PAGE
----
Parliament: Maritime security to be tightened with more physical barriers along coastline

Raffles Marina, through which three foreigners illegally entered Singapore in August. More physical barriers will be put up around Singapore's coastline to prevent illegal entry, while a review of maritime security will be taken in the coming months,
Raffles Marina, through which three foreigners illegally entered Singapore in August. More physical barriers will be put up around Singapore's coastline to prevent illegal entry, while a review of maritime security will be taken in the coming months, according to Deputy Prime Minister and Minister for Home Affairs Teo Chee Hean in Parliament on Tuesday. -- ST PHOTO: NG SOR LUAN 

SINGAPORE - More physical barriers will be put up around Singapore's coastline to prevent illegal entry, while a review of maritime security will be taken in the coming months, according to Deputy Prime Minister and Minister for Home Affairs Teo Chee Hean in Parliament on Tuesday. He was responding to a query by Mr Hri Kumar (MP for Bishan-Toa Payoh GRC) after an incident in August when three foreigners illegally entered Singapore through Raffles Marina.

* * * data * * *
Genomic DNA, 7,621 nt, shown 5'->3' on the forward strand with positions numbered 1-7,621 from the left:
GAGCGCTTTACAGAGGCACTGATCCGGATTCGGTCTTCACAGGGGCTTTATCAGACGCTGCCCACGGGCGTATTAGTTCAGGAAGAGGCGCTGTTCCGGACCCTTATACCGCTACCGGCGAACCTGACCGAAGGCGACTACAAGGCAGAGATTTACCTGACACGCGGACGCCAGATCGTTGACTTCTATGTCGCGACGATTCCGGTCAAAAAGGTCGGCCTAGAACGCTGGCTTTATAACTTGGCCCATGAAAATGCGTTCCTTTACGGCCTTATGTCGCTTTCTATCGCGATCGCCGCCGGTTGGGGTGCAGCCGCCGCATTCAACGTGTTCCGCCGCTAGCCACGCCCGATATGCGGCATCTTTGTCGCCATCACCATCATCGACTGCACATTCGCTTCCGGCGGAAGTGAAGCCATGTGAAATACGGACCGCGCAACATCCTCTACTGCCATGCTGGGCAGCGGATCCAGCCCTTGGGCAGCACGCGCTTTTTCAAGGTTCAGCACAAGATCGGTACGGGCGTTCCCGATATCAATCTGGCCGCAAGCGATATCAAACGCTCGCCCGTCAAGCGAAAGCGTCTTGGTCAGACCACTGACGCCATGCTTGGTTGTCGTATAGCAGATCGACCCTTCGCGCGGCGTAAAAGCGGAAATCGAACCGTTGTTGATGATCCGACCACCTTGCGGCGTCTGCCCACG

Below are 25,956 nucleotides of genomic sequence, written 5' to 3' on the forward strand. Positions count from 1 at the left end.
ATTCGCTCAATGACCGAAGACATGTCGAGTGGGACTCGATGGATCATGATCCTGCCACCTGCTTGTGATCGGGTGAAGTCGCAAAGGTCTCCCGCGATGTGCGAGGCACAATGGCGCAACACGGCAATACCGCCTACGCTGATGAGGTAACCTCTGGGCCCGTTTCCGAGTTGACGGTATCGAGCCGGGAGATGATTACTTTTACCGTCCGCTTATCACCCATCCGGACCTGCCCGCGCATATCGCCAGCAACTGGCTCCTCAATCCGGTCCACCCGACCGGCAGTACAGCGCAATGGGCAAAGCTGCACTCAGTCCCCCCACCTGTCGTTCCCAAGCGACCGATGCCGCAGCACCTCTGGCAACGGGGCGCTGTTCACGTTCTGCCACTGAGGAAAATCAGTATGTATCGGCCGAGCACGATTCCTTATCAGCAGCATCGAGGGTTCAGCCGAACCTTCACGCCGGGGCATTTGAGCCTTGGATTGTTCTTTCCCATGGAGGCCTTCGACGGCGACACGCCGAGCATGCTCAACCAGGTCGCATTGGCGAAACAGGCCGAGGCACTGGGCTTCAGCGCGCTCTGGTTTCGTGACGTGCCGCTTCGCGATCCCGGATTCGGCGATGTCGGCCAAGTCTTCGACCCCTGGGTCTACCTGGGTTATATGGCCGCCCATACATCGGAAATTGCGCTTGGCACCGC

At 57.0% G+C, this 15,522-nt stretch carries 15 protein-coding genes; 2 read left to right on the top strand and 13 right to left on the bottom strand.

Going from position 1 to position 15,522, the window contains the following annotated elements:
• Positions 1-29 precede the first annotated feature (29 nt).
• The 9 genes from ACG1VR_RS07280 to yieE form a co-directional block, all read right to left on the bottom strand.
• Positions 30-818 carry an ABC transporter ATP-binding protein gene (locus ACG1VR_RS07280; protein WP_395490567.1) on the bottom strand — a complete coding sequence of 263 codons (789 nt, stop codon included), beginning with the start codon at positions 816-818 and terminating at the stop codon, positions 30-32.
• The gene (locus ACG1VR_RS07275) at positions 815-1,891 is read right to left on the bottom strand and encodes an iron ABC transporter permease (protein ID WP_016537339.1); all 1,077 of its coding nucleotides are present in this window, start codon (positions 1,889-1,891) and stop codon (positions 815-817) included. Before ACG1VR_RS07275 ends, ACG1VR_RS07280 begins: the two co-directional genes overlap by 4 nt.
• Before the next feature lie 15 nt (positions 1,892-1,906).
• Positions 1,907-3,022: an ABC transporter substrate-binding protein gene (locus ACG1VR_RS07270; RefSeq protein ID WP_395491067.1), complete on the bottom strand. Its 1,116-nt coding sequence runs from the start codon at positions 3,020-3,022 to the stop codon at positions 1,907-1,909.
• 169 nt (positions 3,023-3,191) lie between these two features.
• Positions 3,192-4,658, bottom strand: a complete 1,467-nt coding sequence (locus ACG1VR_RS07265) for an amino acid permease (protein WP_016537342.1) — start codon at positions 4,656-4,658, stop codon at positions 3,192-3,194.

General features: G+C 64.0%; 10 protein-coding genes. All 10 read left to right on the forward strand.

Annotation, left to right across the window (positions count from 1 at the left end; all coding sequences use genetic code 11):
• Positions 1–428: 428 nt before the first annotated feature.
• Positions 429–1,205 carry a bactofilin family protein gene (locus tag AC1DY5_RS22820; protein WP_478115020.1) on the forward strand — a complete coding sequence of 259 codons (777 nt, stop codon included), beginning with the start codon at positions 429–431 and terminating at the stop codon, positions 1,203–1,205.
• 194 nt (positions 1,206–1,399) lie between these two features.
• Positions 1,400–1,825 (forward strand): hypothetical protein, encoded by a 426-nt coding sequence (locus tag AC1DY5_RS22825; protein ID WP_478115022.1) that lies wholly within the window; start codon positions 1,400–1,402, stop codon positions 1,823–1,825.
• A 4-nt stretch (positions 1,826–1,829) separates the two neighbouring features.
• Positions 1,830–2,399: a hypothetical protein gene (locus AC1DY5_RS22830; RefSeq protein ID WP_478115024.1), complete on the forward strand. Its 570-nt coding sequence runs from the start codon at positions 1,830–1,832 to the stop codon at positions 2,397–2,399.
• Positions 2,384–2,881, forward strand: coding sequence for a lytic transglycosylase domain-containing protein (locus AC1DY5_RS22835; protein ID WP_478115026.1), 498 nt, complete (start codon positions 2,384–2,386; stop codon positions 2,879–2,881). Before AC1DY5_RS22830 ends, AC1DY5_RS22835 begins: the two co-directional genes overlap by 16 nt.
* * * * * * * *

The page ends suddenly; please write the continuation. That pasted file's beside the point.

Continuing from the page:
An additional 80km of land and sea-based barriers, such as fences, will be installed. That will result in 143km of barriers around Singapore's 197km coastline, said DPM Teo. The additional barriers will help security agencies to focus their attention on areas and vessels that are more likely to pose a threat, added Mr Teo, who said that these measures have proven to be "generally successful".

Mr Teo said that 46 vessels were seized for intruding into Singapore and 144 persons arrested for illegally entering Singapore waters between 2011 and 2013. Last year, 2,890 vessels were detected and stopped from entering Singapore's territorial waters, although most had simply strayed of course.

While the authorities will review measures to keep Singapore's coastline secure and work closely with stakeholders to put in place any additional measures necessary, Mr Teo said that owners and occupiers of vessel landing points had a part to play in ensuring there was proper security measures on their premises. He called on Singapore's seafaring community to alert authorities to any suspicious activity.

yanliang@sph.com.sg